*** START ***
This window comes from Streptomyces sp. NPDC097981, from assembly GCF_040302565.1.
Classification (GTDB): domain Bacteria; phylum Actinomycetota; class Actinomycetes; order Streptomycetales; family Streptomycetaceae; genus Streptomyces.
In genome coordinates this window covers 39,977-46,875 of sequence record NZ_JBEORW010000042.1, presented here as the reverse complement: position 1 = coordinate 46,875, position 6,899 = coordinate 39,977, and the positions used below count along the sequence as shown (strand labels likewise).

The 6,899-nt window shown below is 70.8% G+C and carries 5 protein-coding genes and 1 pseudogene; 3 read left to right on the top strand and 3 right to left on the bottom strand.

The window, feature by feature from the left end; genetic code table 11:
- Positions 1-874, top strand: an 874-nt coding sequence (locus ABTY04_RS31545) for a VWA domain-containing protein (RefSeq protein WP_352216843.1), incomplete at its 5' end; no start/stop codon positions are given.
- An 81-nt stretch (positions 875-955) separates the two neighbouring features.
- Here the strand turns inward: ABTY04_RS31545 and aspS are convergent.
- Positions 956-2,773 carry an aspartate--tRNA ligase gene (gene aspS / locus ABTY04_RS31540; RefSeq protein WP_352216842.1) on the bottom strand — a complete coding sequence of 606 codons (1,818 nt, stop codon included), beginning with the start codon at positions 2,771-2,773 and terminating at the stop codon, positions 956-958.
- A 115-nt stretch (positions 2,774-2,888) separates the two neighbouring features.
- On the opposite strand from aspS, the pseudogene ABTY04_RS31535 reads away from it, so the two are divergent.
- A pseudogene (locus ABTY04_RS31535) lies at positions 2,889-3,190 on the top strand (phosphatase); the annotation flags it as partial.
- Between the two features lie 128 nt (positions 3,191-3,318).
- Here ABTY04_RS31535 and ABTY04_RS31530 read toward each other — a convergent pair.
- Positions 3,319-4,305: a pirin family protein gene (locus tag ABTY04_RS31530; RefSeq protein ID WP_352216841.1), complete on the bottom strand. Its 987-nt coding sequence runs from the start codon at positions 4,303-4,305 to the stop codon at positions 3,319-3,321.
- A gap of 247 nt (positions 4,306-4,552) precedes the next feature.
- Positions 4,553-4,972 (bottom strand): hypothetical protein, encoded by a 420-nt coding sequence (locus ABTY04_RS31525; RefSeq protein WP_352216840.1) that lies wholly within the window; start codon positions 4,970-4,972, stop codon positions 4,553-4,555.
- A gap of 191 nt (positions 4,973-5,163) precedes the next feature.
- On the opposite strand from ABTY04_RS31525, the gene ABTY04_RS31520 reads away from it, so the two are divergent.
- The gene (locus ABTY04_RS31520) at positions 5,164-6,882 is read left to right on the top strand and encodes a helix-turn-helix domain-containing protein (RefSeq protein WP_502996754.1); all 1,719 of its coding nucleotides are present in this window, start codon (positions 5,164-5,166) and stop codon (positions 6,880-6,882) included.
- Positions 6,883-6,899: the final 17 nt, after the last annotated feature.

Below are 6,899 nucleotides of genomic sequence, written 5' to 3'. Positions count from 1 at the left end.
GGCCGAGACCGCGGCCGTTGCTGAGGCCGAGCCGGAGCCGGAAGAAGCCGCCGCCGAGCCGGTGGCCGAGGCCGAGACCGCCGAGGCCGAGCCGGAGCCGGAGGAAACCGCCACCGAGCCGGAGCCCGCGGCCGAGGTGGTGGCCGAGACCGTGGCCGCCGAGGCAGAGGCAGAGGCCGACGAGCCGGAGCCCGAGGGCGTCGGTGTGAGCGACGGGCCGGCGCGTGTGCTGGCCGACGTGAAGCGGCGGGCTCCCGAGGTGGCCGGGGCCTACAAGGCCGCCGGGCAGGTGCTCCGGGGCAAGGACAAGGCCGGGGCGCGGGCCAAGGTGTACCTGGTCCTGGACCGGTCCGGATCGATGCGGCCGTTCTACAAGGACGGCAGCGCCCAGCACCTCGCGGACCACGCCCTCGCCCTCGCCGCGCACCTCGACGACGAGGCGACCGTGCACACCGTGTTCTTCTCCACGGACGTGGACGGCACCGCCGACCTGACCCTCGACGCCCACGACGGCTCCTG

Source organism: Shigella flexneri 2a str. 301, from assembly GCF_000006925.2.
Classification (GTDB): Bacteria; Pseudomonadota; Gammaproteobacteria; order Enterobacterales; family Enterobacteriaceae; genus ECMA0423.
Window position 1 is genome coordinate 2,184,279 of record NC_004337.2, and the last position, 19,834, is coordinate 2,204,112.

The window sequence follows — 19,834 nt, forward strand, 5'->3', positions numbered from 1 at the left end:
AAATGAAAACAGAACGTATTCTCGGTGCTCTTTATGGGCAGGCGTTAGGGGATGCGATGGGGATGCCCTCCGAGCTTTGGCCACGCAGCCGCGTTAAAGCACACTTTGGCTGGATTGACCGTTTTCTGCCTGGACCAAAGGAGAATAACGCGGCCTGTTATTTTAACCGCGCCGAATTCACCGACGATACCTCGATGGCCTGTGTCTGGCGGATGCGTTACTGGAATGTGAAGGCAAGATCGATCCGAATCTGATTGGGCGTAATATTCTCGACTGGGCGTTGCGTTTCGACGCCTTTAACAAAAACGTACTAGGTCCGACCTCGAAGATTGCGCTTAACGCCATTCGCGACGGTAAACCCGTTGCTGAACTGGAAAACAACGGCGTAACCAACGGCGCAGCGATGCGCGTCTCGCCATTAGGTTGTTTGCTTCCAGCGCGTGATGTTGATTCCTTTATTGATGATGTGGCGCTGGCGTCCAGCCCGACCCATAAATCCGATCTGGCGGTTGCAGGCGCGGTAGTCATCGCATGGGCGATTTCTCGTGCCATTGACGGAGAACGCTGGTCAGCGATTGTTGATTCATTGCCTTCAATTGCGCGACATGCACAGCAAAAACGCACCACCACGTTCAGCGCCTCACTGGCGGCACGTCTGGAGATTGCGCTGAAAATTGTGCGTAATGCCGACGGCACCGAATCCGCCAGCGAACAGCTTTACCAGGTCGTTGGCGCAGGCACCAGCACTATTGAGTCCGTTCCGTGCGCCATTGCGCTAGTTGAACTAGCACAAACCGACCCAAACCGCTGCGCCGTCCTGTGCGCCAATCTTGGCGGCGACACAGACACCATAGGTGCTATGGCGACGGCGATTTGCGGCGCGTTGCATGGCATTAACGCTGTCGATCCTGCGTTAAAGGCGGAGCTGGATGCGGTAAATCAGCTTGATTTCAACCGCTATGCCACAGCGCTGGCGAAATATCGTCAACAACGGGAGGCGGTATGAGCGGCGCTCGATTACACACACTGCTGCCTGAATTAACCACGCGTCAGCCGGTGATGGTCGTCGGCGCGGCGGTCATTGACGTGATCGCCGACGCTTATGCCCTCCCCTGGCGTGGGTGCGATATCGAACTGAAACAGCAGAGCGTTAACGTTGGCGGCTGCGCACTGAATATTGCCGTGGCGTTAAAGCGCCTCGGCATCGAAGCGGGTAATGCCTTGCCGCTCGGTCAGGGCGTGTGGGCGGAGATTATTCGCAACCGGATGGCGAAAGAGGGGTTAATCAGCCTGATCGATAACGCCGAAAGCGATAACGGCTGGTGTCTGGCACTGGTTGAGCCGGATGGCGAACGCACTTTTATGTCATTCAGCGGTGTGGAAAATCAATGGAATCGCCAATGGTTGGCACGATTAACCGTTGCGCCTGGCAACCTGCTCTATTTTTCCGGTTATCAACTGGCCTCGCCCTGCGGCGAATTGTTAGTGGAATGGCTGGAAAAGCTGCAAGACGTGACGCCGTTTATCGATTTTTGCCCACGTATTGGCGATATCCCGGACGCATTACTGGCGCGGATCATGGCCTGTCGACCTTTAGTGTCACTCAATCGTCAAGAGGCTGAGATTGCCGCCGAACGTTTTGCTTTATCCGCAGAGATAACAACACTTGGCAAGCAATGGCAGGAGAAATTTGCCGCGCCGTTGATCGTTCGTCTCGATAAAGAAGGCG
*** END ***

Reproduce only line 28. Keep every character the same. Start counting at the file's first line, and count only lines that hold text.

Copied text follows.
AAATGAAAACAGAACGTATTCTCGGTGCTCTTTATGGGCAGGCGTTAGGGGATGCGATGGGGATGCCCTCCGAGCTTTGGCCACGCAGCCGCGTTAAAGCACACTTTGGCTGGATTGACCGTTTTCTGCCTGGACCAAAGGAGAATAACGCGGCCTGTTATTTTAACCGCGCCGAATTCACCGACGATACCTCGATGGCCTGTGTCTGGCGGATGCGTTACTGGAATGTGAAGGCAAGATCGATCCGAATCTGATTGGGCGTAATATTCTCGACTGGGCGTTGCGTTTCGACGCCTTTAACAAAAACGTACTAGGTCCGACCTCGAAGATTGCGCTTAACGCCATTCGCGACGGTAAACCCGTTGCTGAACTGGAAAACAACGGCGTAACCAACGGCGCAGCGATGCGCGTCTCGCCATTAGGTTGTTTGCTTCCAGCGCGTGATGTTGATTCCTTTATTGATGATGTGGCGCTGGCGTCCAGCCCGACCCATAAATCCGATCTGGCGGTTGCAGGCGCGGTAGTCATCGCATGGGCGATTTCTCGTGCCATTGACGGAGAACGCTGGTCAGCGATTGTTGATTCATTGCCTTCAATTGCGCGACATGCACAGCAAAAACGCACCACCACGTTCAGCGCCTCACTGGCGGCACGTCTGGAGATTGCGCTGAAAATTGTGCGTAATGCCGACGGCACCGAATCCGCCAGCGAACAGCTTTACCAGGTCGTTGGCGCAGGCACCAGCACTATTGAGTCCGTTCCGTGCGCCATTGCGCTAGTTGAACTAGCACAAACCGACCCAAACCGCTGCGCCGTCCTGTGCGCCAATCTTGGCGGCGACACAGACACCATAGGTGCTATGGCGACGGCGATTTGCGGCGCGTTGCATGGCATTAACGCTGTCGATCCTGCGTTAAAGGCGGAGCTGGATGCGGTAAATCAGCTTGATTTCAACCGCTATGCCACAGCGCTGGCGAAATATCGTCAACAACGGGAGGCGGTATGAGCGGCGCTCGATTACACACACTGCTGCCTGAATTAACCACGCGTCAGCCGGTGATGGTCGTCGGCGCGGCGGTCATTGACGTGATCGCCGACGCTTATGCCCTCCCCTGGCGTGGGTGCGATATCGAACTGAAACAGCAGAGCGTTAACGTTGGCGGCTGCGCACTGAATATTGCCGTGGCGTTAAAGCGCCTCGGCATCGAAGCGGGTAATGCCTTGCCGCTCGGTCAGGGCGTGTGGGCGGAGATTATTCGCAACCGGATGGCGAAAGAGGGGTTAATCAGCCTGATCGATAACGCCGAAAGCGATAACGGCTGGTGTCTGGCACTGGTTGAGCCGGATGGCGAACGCACTTTTATGTCATTCAGCGGTGTGGAAAATCAATGGAATCGCCAATGGTTGGCACGATTAACCGTTGCGCCTGGCAACCTGCTCTATTTTTCCGGTTATCAACTGGCCTCGCCCTGCGGCGAATTGTTAGTGGAATGGCTGGAAAAGCTGCAAGACGTGACGCCGTTTATCGATTTTTGCCCACGTATTGGCGATATCCCGGACGCATTACTGGCGCGGATCATGGCCTGTCGACCTTTAGTGTCACTCAATCGTCAAGAGGCTGAGATTGCCGCCGAACGTTTTGCTTTATCCGCAGAGATAACAACACTTGGCAAGCAATGGCAGGAGAAATTTGCCGCGCCGTTGATCGTTCGTCTCGATAAAGAAGGCG